- Everyone responsible for packaging and transporting biological samples must be appropriately trained and their competency assessed for the task that they are to perform. Training from an accredited provider is required for the packaging of some categories of samples.
- Some courier companies will provide a complete service (i.e. they will come to a veterinary practice, pack and dispatch the samples correctly). Veterinary practices should establish an account with their chosen courier service so that samples for HeV testing can be dispatched for testing without delay.
- For transport of all pathology samples and associated material by air or surface transport methods, the contents must be triple packaged in a primary receptacle, secondary packaging and outer packaging.
Contact BSL if you have any queries on sample submission.
Urgency of HeV testing for horses
Urgent testing for HeV diagnosis/exclusion may be conducted under certain circumstances.
If urgent testing is required during business hours, veterinarians should contact the Biosecurity Queensland duty pathologist at BSL to discuss the situation.
After hours, contact the Emergency Animal Disease Hotline on 1800 675 888 and discuss the situation with the Biosecurity Queensland veterinary officer.
The decision to conduct urgent HeV testing is made following discussion between the submitter and relevant Biosecurity Queensland staff. This may include the Biosecurity Queensland veterinary officer and/or the on-duty pathologist.
Requests for urgent testing will be assessed on a case-by-case basis. Reasons that may necessitate urgent testing for HeV include:
- significant human exposure to body fluids of highly suspect HeV infected horse(s)
- exposure of large numbers of animals to body fluids of highly suspect HeV infected horse(s).
BSL specimen receipt is open for sample submission Monday to Friday only (8am–5pm). Don't send samples to be delivered to BSL outside these times without first consulting with the on-duty pathologist. Horse owners are responsible for all costs associated with weekend delivery of samples for urgent HeV testing (Note: courier charges for time-definite deliveries can be significant).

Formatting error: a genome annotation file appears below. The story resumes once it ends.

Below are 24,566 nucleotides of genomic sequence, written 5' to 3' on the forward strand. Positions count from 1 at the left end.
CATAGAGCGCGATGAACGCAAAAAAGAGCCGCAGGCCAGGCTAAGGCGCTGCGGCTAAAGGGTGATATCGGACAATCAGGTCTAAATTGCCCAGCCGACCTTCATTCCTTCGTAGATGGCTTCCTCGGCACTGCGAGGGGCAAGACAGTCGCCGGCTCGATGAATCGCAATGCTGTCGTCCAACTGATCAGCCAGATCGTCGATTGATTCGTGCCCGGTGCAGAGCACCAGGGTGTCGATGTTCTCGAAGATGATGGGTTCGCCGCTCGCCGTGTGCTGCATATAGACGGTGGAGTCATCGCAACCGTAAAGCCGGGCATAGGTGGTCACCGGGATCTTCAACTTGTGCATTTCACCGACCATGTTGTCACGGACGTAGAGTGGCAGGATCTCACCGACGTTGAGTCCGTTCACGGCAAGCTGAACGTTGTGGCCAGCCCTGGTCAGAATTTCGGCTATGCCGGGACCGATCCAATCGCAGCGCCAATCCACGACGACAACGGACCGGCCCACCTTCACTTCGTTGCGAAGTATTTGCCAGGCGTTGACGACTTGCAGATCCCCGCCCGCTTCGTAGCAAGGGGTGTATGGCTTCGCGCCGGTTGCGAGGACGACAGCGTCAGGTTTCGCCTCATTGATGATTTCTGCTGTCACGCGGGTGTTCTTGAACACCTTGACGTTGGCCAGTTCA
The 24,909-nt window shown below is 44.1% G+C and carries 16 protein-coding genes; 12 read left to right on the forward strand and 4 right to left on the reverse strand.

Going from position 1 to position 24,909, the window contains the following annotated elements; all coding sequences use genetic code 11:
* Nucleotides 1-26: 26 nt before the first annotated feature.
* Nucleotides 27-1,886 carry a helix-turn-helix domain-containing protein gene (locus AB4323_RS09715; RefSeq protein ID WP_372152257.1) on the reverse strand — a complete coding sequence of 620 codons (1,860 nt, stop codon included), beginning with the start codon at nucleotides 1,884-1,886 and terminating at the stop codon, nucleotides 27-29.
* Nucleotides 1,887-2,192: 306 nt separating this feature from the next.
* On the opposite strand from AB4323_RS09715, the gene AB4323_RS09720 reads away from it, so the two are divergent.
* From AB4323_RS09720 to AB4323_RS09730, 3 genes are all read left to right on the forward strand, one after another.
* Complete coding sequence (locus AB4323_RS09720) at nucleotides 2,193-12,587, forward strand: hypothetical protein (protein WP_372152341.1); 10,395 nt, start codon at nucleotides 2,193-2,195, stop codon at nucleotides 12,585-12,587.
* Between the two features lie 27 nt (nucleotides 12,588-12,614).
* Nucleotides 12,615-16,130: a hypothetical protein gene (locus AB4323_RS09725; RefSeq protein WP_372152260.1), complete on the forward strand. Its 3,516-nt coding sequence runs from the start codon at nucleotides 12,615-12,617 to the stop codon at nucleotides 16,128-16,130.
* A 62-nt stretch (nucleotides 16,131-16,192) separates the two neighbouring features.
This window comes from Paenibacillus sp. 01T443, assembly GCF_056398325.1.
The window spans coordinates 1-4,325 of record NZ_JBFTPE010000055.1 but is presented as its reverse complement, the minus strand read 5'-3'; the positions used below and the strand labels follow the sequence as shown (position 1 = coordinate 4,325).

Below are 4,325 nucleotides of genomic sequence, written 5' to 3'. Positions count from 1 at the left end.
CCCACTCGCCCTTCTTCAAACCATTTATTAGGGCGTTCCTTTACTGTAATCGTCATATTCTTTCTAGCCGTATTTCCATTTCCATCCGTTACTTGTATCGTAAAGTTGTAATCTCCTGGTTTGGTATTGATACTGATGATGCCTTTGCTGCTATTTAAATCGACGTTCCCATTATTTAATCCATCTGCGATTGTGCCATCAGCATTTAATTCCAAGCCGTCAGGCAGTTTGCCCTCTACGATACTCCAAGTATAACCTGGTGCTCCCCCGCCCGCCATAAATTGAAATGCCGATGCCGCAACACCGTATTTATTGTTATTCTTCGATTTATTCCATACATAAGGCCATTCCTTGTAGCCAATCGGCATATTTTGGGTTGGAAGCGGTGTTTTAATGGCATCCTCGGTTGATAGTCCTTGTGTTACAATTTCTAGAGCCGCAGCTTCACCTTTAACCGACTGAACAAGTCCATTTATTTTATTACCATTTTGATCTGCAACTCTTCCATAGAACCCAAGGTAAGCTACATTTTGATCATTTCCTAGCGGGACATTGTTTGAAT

Polymerase chain reaction (PCR) test
This is the primary test conducted at BSL for exclusion of HeV infection, particularly in acutely sick animals. PCR tests can be conducted on blood, swabs and tissue samples. They detect the direct presence of genetic material of Hendra virus in a sample and can detect live or dead viruses but cannot differentiate between them.
A positive result indicates the presence of viral genome in the sample, but does not confirm that the virus is viable and infectious. When accompanied by relevant clinical signs, a positive PCR test result is interpreted to mean an animal has an existing HeV infection.
A negative PCR test result needs to be interpreted in relation to the health of the animal and the broader epidemiological context.
Enzyme linked immunosorbent assay (ELISA) test
This is not routinely used at BSL to exclude HeV infection in acutely sick horses, particularly if they have a history of vaccination. ELISA tests are conducted on serum samples to detect the presence of antibodies and are regarded as a screening test.
A negative ELISA result is a reliable indicator that a horse has not been previously exposed to HeV.
Being a screening test, non-negative ELISA test results, including nonspecific reactor results, require confirmatory testing by virus neutralisation testing (VNT).
A positive result could be due to past infections or vaccination with the production of neutralising anti-G antibodies. Differentiating these requires differentiating infected from vaccinated animals (DIVA) testing.
Virus neutralisation test (VNT)
VNTs detect the presence of HeV antibody in a blood sample and are used to confirm non-negative results from ELISA screening tests.
A positive VNT indicates the animal is seropositive to HeV either from infection or vaccination.
The antibody response to infection or vaccination takes time to develop and this should be considered when interpreting negative results. VNT testing can only be conducted at the Australian Animal Health Laboratory (AAHL) in Geelong.
Differentiating infected from vaccinated animals (DIVA) testing
Development and assessment of DIVA tests is an area of active investigation.
Interpreting a panel of tests that detect the G glycoprotein or other HeV proteins will help us to differentiate between:
- serologically positive animals due to vaccination
- serologically positive animals due to infection.
DIVA testing can only be completed at AAHL in Geelong.